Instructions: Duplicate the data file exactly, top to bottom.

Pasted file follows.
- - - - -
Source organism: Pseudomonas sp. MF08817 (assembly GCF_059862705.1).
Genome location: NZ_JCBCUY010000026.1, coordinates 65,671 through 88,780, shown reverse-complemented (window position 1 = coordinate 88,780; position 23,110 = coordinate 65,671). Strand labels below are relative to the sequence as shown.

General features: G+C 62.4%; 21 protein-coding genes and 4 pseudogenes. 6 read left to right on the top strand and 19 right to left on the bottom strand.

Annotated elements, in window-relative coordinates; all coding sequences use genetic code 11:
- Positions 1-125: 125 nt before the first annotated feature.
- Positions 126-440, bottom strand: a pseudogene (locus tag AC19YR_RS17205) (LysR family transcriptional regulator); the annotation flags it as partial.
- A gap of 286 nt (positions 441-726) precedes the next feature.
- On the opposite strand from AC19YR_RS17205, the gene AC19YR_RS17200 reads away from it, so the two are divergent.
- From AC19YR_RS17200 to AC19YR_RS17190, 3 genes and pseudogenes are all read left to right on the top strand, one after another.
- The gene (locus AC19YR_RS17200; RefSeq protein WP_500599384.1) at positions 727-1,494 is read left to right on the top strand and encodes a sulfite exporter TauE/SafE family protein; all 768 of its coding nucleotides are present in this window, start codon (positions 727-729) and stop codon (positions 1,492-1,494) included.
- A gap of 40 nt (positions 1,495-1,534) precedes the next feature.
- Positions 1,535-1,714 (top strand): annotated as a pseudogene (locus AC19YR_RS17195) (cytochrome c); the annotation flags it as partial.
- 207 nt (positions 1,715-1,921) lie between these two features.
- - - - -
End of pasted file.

Source organism: Pseudomonas sp. MF08817 (assembly GCF_059862705.1).
Genome location: NZ_JCBCUY010000026.1, coordinates 65,671 through 88,780, shown reverse-complemented (window position 1 = coordinate 88,780; position 23,110 = coordinate 65,671). Strand labels below are relative to the sequence as shown.

General features: G+C 62.4%; 21 protein-coding genes and 4 pseudogenes. 6 read left to right on the top strand and 19 right to left on the bottom strand.

Annotated elements, in window-relative coordinates; all coding sequences use genetic code 11:
- Positions 1-125: 125 nt before the first annotated feature.
- Positions 126-440, bottom strand: a pseudogene (locus tag AC19YR_RS17205) (LysR family transcriptional regulator); the annotation flags it as partial.
- A gap of 286 nt (positions 441-726) precedes the next feature.
- On the opposite strand from AC19YR_RS17205, the gene AC19YR_RS17200 reads away from it, so the two are divergent.
- From AC19YR_RS17200 to AC19YR_RS17190, 3 genes and pseudogenes are all read left to right on the top strand, one after another.
- The gene (locus AC19YR_RS17200; RefSeq protein WP_500599384.1) at positions 727-1,494 is read left to right on the top strand and encodes a sulfite exporter TauE/SafE family protein; all 768 of its coding nucleotides are present in this window, start codon (positions 727-729) and stop codon (positions 1,492-1,494) included.
- A gap of 40 nt (positions 1,495-1,534) precedes the next feature.
- Positions 1,535-1,714 (top strand): annotated as a pseudogene (locus AC19YR_RS17195) (cytochrome c); the annotation flags it as partial.
- 207 nt (positions 1,715-1,921) lie between these two features.